Planning your next move in the current chaotic environment may seem futile, but it’s necessary if you hope to learn anything as you go along.
Here’s an overview of “theory-focused planning,” which simply means building a theory and testing it, from business professors at Dartmouth and Tuck.
In the first six steps, you build theory. In the last two, you test it.
1. Describe how the project works. What actions will succeed? How?
2. Choose metrics. What can you measure?
3. Set goals. How do you define success in all its forms?
4. Draw up a budget. How much of an investment is needed, when and from where?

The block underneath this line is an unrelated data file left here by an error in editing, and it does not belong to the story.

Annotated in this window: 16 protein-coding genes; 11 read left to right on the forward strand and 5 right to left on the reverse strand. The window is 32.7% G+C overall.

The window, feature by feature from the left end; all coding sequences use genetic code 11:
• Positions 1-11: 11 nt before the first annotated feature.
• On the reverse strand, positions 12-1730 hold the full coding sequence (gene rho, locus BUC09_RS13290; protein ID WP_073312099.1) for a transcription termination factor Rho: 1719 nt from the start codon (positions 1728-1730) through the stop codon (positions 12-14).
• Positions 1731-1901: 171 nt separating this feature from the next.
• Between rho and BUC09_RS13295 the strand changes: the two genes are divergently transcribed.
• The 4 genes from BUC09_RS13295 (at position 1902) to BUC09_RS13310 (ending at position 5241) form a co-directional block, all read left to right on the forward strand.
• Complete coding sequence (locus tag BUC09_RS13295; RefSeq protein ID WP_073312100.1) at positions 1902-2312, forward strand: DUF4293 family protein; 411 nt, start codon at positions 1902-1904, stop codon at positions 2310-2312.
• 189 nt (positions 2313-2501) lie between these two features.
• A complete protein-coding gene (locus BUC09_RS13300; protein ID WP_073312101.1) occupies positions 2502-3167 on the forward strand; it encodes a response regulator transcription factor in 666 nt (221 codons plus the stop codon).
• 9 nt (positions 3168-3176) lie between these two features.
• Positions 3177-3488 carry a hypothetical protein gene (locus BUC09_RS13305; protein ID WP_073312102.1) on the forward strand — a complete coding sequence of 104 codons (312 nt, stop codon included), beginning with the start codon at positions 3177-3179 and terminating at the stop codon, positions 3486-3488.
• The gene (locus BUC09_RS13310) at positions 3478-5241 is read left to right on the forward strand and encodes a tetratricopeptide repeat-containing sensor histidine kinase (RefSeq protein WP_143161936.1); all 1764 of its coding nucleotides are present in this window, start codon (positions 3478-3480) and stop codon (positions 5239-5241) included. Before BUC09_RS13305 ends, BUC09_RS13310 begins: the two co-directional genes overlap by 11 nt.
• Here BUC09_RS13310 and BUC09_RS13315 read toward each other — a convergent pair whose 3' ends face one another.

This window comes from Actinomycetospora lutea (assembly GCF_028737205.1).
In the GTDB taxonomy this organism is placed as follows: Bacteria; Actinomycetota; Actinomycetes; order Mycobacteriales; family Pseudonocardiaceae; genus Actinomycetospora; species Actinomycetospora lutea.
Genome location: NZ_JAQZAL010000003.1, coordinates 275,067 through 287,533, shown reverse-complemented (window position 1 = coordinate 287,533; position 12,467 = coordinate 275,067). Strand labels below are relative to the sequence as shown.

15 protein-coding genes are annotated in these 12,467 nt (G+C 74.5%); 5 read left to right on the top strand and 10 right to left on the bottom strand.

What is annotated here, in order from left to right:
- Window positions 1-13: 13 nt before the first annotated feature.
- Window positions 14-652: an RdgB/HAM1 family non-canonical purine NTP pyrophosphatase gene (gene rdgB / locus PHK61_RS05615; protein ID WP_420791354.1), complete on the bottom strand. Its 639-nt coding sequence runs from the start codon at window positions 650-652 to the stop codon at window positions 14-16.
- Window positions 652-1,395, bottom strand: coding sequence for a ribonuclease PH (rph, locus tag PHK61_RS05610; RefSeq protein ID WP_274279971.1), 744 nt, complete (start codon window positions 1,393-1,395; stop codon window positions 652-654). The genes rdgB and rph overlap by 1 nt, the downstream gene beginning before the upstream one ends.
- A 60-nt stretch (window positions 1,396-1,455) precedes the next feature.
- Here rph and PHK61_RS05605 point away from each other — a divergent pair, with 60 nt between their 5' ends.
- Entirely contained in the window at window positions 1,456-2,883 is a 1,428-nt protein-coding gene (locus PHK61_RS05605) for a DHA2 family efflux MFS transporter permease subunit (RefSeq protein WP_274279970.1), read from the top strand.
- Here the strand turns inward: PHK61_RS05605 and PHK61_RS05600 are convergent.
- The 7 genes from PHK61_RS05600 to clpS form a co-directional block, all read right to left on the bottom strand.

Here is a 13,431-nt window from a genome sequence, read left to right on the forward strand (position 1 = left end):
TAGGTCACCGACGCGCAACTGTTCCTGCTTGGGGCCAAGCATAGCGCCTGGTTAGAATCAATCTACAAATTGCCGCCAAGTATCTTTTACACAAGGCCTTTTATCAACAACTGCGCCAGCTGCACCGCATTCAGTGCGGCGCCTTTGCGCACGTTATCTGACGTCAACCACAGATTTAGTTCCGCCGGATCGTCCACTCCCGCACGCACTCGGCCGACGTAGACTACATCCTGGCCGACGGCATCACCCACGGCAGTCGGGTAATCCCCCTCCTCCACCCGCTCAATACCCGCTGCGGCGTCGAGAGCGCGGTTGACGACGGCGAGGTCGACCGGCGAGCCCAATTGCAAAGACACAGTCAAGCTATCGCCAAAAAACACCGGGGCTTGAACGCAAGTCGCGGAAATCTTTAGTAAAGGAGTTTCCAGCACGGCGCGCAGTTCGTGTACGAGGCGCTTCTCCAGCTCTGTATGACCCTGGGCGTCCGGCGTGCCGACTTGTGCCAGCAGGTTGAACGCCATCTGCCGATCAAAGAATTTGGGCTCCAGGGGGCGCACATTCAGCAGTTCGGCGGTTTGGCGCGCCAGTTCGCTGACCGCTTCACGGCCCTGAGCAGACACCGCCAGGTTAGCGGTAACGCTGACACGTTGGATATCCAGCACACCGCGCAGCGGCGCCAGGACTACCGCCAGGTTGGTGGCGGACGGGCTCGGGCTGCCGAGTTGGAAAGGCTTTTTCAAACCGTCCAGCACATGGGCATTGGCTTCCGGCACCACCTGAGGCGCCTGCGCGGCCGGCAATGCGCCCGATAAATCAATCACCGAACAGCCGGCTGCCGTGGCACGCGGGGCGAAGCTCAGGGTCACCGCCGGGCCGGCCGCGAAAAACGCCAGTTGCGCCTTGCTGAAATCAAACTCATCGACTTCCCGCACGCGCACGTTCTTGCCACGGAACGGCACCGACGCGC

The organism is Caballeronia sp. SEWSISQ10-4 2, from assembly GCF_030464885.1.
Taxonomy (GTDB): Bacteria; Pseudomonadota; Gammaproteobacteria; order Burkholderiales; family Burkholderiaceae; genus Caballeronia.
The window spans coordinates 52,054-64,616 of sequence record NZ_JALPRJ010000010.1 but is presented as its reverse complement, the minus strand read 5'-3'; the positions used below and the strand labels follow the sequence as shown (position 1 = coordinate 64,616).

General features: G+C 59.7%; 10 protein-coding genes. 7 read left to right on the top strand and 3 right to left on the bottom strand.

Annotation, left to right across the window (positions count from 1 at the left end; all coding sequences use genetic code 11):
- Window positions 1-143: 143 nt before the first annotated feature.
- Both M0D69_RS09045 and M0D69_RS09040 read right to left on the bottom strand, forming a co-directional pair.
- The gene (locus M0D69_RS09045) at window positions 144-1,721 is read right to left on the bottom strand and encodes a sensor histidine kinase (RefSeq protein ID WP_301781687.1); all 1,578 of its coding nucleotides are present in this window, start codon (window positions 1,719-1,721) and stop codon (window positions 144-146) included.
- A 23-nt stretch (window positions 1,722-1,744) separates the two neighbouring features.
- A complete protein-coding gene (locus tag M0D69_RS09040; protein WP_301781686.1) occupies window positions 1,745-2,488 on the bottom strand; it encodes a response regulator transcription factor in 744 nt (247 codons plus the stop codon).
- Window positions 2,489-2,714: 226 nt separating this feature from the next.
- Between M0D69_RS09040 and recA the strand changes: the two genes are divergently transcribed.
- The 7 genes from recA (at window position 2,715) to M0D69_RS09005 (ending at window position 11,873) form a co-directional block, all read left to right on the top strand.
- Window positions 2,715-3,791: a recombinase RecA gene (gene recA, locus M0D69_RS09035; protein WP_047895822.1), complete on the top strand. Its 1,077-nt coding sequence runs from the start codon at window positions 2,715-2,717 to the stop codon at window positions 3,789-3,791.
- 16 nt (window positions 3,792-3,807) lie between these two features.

5. Forecast. Given the budget, what results do you expect?
6. Identify “critical unknowns.” These are your assumptions. What makes them critical is that only a few unknowns could truly make or break your plan. How will you test these assumptions?
7. Analyze disparities between your predictions and the results. What’s your evidence? Can you validate or invalidate parts of your theory or assumptions?
8. Revise the plan. How can you apply the lessons you’ve learned?
— Adapted from 10 Rules for Strategic Innovators, Vijay Govindarajan and Chris Trimble, Harvard Business School Press.
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